The South Carolina Supreme Court published three opinions:
State v. Cain was an appeal of a criminal conviction for trafficking methamphetamine. Appellant argued the trial court erred in denying his motion for a directed verdict because the State produced insufficient evidence as to the requisite amount of drugs for trafficking.
The court of appeals found the core of the argument not preserved for appellate review and affirmed the findings of the trial court. This Court reversed the appellate court finding Appellant’s argument is preserved.
Likewise, Gonzales v. State was an appeal of a criminal conviction for trafficking methamphetamine, in which, Appellant argued his trial counsel had a conflict of interest which adversely affected trial counsel’s performance. Both the PCR court and the court of appeals denied relief. This Court examined whether or not the appellate court erred in holding that in order to prevail on a claim of ineffective counsel that the petitioner was required to prove trial counsel recognized an actual conflict of interest.
This Court reversed the appellate court’s decision that suggested that ” only an attorney who intentionally violates his duty of loyalty has a conflict of interest“. This Court further holds that this assertion is an error of law and contrary to the Court’s precedent, which states [w]hile trial counsel’s failure to recognize the actual conflict may have resulted in his inability to provide effective counsel, his recognition of the conflict is not required to show it adversely affected trial counsel’s performance. See Duncan v. State, 281 S.C. at 438 (1984).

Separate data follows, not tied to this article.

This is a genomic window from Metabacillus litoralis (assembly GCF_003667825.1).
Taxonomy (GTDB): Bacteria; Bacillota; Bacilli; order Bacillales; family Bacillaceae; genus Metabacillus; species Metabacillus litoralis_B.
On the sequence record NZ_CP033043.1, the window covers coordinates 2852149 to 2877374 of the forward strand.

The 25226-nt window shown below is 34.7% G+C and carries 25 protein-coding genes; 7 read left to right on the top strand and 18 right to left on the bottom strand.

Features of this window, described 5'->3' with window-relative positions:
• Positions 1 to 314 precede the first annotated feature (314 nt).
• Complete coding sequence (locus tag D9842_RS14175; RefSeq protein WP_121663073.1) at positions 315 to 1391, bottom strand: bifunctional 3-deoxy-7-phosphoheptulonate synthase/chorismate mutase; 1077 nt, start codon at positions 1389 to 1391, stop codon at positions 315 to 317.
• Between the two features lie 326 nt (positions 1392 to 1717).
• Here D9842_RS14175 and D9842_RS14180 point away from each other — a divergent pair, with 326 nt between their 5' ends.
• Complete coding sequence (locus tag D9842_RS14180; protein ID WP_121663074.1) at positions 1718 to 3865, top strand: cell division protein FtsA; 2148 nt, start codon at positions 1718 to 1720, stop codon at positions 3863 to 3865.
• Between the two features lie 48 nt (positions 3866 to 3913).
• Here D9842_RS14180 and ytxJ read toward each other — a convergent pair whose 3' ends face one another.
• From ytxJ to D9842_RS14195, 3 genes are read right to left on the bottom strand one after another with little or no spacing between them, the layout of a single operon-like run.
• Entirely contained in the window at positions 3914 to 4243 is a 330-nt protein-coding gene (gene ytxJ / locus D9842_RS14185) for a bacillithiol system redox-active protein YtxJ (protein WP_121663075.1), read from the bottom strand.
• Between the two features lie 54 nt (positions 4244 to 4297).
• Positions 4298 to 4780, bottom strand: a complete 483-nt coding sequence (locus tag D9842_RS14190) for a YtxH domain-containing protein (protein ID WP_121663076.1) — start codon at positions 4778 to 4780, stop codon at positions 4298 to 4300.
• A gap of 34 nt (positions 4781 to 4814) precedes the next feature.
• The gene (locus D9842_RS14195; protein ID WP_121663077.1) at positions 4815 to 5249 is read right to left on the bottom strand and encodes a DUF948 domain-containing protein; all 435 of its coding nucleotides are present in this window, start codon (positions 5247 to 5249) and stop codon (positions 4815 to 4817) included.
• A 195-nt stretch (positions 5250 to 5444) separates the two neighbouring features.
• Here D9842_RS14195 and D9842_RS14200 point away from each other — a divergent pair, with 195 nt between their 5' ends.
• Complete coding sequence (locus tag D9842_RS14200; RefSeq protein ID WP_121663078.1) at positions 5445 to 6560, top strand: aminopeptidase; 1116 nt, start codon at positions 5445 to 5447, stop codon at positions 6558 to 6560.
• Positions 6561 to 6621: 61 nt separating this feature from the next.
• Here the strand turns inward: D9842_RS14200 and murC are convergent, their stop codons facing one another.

The Court found that regardless an attorney recognizes an actual conflict of interest, if the conflict adversely affected the attorney’s performance the applicant has established his entitlement to relief. Accordingly, the Court reversed the decision of the court of appeals.
In Ramirez v. State, the Court examined the issue of whether a severely mentally retarded individual should be afforded post-conviction relief where his plea counsel failed to request an independent competency evaluation prior to this guilty plea.
The PCR court denied relief finding plea counsel was not deficient and that there was no evidence of prejudice. The court of appeals disagreed finding that counsel was deficient but affirmed the PCR court’s prejudice finding applying the “any evidence” standard. This Court affirmed in part and reversed in part the court of appeals’ opinion and held that the PCR Court erred in denying Ramirez’s application for relief. This Court found that there was clearly established evidence at the PCR hearing from the doctor’s report, that established a reasonable likelihood that Ramirez was incompetent to plead guilty. Court precedent establishes that a PCR application need only show there was a reasonable probability he was incompetent at the time of his plea. See Matthews v. State, 385 S.C. at 459-60 (2004). Accordingly, the Court reversed the holding that Appellant was not prejudiced by the deficiency and affirmd the court’s finding of deficient performance by plea counsel.
J. Pleicones dissented in a separate opinion.